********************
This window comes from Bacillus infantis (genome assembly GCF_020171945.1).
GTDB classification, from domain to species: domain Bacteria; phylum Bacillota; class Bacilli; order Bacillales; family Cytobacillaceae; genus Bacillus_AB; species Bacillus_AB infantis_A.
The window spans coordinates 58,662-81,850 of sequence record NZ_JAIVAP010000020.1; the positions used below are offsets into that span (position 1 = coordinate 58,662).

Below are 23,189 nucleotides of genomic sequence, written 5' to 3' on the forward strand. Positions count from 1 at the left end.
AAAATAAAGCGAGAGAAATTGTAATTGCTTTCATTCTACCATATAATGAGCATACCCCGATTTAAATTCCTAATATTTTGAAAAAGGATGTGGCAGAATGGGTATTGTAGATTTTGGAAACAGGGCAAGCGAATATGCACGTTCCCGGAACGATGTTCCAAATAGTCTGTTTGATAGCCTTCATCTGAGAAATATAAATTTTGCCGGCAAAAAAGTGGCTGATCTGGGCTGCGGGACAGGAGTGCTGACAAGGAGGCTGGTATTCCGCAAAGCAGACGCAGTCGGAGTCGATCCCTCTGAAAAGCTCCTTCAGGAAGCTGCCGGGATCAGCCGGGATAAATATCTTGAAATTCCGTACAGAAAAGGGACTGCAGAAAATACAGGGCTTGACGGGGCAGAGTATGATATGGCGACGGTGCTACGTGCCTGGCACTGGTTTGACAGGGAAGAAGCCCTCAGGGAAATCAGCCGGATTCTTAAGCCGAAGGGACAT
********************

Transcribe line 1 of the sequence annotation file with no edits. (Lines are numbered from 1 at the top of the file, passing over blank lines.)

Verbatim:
This window comes from Bacillus infantis (genome assembly GCF_020171945.1).